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Gov. Gary Herbert calls margin of victory over Jonathan Johnson 'stunning'

SALT LAKE CITY — Gov. Gary Herbert won by a commanding margin over his GOP primary challenger, Chairman Jonathan Johnson, in Tuesday's primary election.

The Governor's Mansion was filled with cheers as Herbert's family, friends and members of his administration heard the first results in the largely vote-by-mail election, showing him with more than 70 percent of the vote.

When the race was called by The Associated Press shortly before 9 p.m., the party upstairs erupted with chants of, "Gary, Gary, Gary," and the governor thanked his supporters as children ran throughout the residence.

Then he went outside the west entrance where the media was waiting to say he was "very gratified" and "humbled" by the large number of voters backing his vision for the state.

Later in the evening, as his lead held, Herbert told reporters he was surprised by the size of his win.

"I thought we had a healthy margin. The polls showed us up in a significant way. But the margin — we're up about 47 percent — and that's just stunning," he said. "It's humbling, I can tell you. It was not expected to have that great a number."

He credited his campaign's positive message for what ended up as a 72 percent to 28 percent lead with about 225,000 votes in statewide, calling the "wedge issues and divisiveness" of his opponent off-putting to voters.

Herbert said the concession call from Johnson was brief. "He thought we'd run a hard campaign. … I thanked him for that and wished him and his family well for whatever their future is going to be, and that was about it."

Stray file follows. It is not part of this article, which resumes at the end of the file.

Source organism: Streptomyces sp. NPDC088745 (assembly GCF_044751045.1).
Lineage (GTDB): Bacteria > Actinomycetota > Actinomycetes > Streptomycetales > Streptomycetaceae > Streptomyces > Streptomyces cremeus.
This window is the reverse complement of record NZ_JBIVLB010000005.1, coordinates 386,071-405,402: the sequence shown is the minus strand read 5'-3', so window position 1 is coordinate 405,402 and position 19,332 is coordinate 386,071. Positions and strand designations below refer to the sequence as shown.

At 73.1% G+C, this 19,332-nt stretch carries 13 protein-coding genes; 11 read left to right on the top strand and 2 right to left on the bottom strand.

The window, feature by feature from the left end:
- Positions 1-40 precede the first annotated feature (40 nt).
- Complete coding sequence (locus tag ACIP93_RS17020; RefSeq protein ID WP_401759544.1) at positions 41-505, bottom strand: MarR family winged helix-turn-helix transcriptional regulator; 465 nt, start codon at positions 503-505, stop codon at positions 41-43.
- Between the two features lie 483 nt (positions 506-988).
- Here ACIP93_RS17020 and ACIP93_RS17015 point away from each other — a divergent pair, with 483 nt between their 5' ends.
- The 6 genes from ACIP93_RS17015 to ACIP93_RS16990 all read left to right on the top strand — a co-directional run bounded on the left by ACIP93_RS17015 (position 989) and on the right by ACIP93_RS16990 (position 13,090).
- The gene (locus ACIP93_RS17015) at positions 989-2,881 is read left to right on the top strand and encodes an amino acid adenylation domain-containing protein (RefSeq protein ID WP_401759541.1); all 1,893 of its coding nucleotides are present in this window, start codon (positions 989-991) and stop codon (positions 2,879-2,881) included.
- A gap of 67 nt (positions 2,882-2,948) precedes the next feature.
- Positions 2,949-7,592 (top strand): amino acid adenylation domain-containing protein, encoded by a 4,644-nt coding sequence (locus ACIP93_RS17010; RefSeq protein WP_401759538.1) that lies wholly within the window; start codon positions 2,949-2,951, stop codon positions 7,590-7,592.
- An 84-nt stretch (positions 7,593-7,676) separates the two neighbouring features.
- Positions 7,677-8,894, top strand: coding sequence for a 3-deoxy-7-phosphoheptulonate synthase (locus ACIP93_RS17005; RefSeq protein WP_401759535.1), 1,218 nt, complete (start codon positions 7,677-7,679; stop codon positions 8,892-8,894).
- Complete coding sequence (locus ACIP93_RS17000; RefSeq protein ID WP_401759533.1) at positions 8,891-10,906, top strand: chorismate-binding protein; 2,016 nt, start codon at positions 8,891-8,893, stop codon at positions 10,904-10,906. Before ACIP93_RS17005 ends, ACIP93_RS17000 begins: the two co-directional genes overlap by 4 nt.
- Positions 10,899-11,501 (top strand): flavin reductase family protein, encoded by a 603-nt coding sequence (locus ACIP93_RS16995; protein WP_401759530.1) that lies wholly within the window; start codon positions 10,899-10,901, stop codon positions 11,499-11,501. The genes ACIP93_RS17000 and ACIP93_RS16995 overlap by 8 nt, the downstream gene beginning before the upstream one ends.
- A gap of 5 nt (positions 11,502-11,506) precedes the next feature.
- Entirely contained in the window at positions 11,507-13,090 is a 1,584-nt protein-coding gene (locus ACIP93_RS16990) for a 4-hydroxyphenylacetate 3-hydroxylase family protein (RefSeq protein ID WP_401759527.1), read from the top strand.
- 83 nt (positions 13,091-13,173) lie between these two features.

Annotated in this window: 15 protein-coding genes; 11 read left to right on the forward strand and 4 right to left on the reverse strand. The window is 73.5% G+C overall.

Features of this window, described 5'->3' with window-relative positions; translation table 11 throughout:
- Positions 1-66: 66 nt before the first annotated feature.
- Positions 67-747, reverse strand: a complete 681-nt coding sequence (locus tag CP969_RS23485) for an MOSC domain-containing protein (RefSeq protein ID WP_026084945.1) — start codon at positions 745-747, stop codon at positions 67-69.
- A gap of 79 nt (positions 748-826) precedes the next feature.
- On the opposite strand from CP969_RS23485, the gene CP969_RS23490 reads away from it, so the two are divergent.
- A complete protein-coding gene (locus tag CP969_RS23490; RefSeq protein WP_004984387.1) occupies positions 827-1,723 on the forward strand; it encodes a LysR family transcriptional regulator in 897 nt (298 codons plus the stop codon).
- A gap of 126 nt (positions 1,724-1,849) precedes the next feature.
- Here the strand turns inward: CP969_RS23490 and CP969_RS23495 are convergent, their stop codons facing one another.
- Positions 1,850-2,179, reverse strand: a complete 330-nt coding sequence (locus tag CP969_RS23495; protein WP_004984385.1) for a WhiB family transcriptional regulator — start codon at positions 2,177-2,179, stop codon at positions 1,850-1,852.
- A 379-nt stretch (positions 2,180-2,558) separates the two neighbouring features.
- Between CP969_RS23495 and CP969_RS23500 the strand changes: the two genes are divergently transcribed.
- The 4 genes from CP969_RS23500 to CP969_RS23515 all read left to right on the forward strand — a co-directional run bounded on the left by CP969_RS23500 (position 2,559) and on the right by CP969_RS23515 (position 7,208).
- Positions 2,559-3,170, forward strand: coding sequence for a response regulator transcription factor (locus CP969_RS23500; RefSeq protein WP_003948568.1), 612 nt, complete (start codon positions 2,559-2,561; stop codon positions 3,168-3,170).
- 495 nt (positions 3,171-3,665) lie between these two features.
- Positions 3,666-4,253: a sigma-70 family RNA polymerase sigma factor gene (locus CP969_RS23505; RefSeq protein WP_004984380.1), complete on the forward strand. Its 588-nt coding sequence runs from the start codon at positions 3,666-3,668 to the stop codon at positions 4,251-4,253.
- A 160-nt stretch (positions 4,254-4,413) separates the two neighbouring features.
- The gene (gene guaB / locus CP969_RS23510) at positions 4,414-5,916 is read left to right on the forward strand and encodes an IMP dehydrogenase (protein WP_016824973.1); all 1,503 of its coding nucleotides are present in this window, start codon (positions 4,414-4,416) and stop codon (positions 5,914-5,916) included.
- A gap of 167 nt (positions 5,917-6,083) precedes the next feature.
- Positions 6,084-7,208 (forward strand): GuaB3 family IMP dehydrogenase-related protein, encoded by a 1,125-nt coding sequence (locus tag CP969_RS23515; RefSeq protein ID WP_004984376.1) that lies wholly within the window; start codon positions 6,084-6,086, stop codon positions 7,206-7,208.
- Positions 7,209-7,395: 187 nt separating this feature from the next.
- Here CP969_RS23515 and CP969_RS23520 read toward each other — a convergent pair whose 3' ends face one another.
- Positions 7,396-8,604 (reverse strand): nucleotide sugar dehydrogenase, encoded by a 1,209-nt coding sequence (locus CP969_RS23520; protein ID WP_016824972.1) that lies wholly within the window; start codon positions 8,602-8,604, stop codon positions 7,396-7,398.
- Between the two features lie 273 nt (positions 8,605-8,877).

Johnson held a much quieter election night gathering at his campaign headquarters in Holladay, telling about two dozen backers that they should be proud of what his run accomplished.

“If this campaign has failed, it’s my fault,” he said. "But we should not stand with our heads hung low, but we should stand with our heads held high. We have changed the discussion in Utah.”

Johnson said he was "disappointed" by the size of Herbert's win. He said he was "not going to blame this on anything other than I tried my best, and it wasn’t a message that resonated with people."

Although first-time candidate Johnson, 50, was seen as the underdog for taking on a sitting governor with high approval ratings, he beat Herbert at the GOP state convention in late April with the backing of 55 percent of party delegates.

Days later, the governor was secretly recorded at a meeting with lobbyists offering to sit down with their clients in exchange for a campaign contribution and calling himself "Available Jones," a comic strip character willing to do anything for a price.

Herbert, 69, blamed what he said could have been a more "artful" attempt to convey to his supporters that he was going to campaign hard for a second full term in office on his "seal to let people know, 'Look, I'm not taking anything for granted.'"

Fundraising was also an issue for Johnson, who received some $900,000 for his campaign and political action committee from a single donor, founder Patrick Byrne.